When you are self-employed, there are slumps in workload from time to time when there is nothing to do. Delayed projects, changes of plan and cancelled jobs can leave you with a day or two with nothing on the schedule. So what do you do, when there’s nothing to do?
You could stay in work mode and bring the accounts or the filing up to date, but you’ve left these on the back burner for so long another couple of days won’t make any difference. In any case, it might take a day to sort out the shoe box before you can even make a start at doing something useful with the contents.
Still in work mode, you could do some marketing. Ah, social media – that marvellous tool for communication and marketing with such fascinating posts on your timeline to inform and amuse. And that’s the problem – instead of posting well-planned comments to tempt new clients, you end up in a deep discussion on the relative merits of organic versus straight, blemish-free carrots.
On the other hand, especially after a hectic spell, there are probably some domestic chores that have built up. There’s nothing in the underwear drawer. Cobwebs swirl when you open cupboard doors and the toilet is simply an embarrassment. So, a spot of housework will sort things out. But by the time you’ve sorted out the laundry, found there’s not enough to justify a wool wash and you only have non-bio capsules that never really get the stains out of the sweat shirts, you’ve lost the will to live. A quick check on the email in-tray in case a job has come in, (nothing there) and you make a cup of coffee and have a think before attempting something else.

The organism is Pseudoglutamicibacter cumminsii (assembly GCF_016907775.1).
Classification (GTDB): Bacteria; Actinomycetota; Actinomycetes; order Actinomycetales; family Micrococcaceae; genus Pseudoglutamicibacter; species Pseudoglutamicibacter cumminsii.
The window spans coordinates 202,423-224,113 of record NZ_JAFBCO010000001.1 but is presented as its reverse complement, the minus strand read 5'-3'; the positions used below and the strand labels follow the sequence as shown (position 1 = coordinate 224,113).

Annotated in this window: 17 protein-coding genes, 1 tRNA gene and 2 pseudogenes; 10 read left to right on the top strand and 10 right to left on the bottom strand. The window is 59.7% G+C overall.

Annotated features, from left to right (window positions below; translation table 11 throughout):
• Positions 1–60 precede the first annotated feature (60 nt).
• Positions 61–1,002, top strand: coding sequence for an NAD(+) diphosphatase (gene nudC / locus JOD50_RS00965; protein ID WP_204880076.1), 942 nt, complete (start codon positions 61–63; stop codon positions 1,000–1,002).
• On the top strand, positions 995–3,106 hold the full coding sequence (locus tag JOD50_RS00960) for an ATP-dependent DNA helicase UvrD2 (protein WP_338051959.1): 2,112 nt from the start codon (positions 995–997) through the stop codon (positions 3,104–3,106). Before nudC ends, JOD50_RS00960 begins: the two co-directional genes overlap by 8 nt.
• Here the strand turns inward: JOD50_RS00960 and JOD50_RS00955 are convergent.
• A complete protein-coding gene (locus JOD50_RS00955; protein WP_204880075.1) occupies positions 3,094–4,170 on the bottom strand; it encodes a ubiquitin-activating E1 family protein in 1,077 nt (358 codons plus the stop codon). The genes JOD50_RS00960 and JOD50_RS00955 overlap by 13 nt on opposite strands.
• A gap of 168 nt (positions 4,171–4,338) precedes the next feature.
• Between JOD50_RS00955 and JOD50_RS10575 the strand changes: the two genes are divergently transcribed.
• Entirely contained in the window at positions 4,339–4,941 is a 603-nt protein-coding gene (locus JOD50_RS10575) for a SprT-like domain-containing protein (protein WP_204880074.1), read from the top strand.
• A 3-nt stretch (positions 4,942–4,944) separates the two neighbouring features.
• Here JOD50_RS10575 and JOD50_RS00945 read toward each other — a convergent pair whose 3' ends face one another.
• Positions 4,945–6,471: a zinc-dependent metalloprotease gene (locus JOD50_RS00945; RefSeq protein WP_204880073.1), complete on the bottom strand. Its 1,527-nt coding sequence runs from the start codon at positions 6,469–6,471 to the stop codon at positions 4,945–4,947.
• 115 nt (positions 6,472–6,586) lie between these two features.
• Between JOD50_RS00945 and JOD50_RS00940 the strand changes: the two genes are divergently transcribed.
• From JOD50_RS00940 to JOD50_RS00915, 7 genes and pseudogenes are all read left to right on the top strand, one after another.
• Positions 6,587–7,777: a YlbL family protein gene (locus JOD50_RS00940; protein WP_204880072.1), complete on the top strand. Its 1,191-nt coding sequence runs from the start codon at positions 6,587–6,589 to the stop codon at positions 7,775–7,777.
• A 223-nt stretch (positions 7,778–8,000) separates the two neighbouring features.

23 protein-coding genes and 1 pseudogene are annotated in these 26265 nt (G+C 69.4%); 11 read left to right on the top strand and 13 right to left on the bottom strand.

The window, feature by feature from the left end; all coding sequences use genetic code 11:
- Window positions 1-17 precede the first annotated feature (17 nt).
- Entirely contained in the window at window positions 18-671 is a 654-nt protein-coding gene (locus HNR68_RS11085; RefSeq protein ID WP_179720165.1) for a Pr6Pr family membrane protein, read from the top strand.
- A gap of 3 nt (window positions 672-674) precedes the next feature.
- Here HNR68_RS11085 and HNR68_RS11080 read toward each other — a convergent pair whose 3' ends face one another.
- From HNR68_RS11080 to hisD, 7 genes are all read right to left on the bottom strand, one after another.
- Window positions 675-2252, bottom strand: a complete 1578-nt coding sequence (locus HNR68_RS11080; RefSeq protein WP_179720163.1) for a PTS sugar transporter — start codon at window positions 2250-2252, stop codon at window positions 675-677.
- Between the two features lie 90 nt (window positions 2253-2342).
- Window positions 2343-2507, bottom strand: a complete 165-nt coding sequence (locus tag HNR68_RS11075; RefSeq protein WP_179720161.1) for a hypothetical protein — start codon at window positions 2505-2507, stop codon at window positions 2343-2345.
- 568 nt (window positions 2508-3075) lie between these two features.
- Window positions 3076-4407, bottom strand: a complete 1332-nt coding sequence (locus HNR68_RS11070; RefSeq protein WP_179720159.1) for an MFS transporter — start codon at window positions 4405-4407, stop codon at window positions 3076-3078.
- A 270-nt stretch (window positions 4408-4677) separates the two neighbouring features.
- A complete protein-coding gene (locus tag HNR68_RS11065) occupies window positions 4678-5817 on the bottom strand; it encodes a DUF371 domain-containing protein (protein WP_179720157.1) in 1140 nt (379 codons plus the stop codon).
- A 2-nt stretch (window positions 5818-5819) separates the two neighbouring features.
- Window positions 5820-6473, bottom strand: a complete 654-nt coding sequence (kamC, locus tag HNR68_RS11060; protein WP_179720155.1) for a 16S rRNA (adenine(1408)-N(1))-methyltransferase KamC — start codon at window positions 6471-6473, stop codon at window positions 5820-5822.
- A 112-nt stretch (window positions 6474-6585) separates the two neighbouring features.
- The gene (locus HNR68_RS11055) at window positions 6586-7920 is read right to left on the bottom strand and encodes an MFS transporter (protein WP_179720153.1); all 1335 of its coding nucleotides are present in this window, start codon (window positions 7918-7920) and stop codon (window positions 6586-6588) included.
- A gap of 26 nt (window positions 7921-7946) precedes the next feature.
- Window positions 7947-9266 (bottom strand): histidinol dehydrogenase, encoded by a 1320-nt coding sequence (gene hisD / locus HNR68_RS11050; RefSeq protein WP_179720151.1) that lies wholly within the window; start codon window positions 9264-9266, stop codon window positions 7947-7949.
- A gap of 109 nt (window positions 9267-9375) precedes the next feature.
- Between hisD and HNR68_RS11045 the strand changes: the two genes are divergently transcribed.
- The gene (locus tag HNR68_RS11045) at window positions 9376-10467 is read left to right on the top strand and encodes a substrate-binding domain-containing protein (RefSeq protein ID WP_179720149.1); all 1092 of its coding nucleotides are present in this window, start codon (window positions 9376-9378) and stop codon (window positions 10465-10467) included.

Now, wouldn’t it be great if you could fix the loose handle on that drawer, or adjust the ball cock in the cistern so it’s not constantly dribbling, or clear out the gutters. Not huge jobs. Once you get to it, of course. After tracking down the toolbox and finding nothing in it, turning the house upside down for the right size screwdriver and deciding it’s too windy to climb a ladder outside, at least an hour has passed. Time for another coffee. Ooh, it’s 1 p.m. Time for lunch, and maybe some chat on Twitter.
Nothing to it!
There is a way to turn this around and recover your motivation. Consider ‘downtime-work’ it as if it were a paying job. After all, if you were conventionally employed you would not be idle in quieter times. So apply the same approach not only to chores, but those work-related tasks – they are all important. Yes, even filing.
- make (short) lists
- assign priorities
- set deadlines
- break down big jobs
- keep busy
By doing this, when that ‘need-it-in-30-minutes’ job drops in, you’ll be running at operating speed and mentally ready for it. Of course, you can always write a blog post!
Click a channel button to share ...